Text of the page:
Chapter 2

The Story of Continual Improvement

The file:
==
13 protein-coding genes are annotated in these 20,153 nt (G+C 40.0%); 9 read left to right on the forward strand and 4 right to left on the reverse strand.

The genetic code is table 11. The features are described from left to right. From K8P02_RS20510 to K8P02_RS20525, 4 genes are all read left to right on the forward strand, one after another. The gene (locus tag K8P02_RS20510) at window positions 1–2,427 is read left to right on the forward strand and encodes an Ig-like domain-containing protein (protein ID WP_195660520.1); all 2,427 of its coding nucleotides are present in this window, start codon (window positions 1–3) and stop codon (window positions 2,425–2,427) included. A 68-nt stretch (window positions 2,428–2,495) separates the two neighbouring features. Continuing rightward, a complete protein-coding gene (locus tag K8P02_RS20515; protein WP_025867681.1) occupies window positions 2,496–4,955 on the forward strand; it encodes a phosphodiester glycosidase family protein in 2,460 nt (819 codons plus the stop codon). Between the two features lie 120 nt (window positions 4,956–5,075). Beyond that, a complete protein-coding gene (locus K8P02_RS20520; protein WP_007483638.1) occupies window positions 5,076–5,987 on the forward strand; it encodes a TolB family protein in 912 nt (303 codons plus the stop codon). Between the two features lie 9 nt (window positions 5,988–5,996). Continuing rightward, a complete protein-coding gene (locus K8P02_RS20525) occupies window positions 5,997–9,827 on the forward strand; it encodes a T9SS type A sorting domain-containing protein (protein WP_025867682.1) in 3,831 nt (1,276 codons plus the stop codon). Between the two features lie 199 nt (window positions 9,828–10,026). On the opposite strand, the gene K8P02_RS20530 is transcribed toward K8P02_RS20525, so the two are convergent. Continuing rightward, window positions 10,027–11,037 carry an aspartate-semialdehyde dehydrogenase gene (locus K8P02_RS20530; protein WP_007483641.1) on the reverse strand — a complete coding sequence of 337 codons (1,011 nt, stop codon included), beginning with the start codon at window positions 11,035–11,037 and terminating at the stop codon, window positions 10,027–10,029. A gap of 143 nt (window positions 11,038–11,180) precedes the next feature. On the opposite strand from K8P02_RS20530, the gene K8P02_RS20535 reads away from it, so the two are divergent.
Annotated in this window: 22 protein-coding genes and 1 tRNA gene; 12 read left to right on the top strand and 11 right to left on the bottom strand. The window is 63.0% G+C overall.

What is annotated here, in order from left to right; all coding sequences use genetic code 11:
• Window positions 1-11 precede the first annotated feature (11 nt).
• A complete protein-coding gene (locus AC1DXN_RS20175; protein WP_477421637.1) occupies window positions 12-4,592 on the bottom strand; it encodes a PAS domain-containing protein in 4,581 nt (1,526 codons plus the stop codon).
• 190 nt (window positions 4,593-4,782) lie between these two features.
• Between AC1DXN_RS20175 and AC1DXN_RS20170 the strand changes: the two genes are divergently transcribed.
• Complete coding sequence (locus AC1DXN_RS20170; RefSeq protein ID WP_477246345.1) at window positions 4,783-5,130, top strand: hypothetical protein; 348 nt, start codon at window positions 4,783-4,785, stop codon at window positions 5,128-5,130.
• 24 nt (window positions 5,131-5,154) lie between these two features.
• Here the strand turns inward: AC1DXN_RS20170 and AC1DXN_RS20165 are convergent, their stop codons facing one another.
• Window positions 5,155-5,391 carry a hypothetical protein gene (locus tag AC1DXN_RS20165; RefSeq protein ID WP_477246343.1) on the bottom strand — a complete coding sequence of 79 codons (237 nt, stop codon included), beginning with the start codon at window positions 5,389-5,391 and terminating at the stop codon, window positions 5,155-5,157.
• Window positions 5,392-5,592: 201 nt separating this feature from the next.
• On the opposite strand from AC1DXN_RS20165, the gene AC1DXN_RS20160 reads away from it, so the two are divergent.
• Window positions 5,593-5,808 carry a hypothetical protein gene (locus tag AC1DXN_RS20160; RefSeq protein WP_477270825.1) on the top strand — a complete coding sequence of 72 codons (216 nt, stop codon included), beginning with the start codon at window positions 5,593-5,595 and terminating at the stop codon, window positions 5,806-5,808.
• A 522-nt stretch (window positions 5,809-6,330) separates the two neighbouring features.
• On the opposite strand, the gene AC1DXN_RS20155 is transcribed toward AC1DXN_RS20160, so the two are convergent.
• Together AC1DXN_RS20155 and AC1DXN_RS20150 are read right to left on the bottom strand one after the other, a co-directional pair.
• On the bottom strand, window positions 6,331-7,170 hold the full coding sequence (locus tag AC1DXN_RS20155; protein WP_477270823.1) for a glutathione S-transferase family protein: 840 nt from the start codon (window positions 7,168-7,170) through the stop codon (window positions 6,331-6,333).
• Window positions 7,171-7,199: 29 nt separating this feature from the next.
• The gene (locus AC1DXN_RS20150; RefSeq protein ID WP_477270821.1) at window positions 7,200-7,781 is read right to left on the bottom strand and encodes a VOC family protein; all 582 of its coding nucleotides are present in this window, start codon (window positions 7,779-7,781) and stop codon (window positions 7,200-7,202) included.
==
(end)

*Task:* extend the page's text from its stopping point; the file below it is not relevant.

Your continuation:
Improving products, processes, and services to make them better for customers is a very old practice. Let’s go back to the Kongo Gumi example and its origins in 578 AD. At that time, in Japan, businesses were handed from father to son. Sustaining a business was predicated on the birth of boys. However, in the 1930s, Kongo Gumi, a very successful construction company, found itself without male heirs (O’Hara, 2004). Rather than closing the company, they chose to be innovative. It is reported that Kong Gumi used the very unconventional practice of adopting the husbands of daughters as sons, and thus, sustain the line of heirs and therefore the continuity of the company. The point is that sustainable ...

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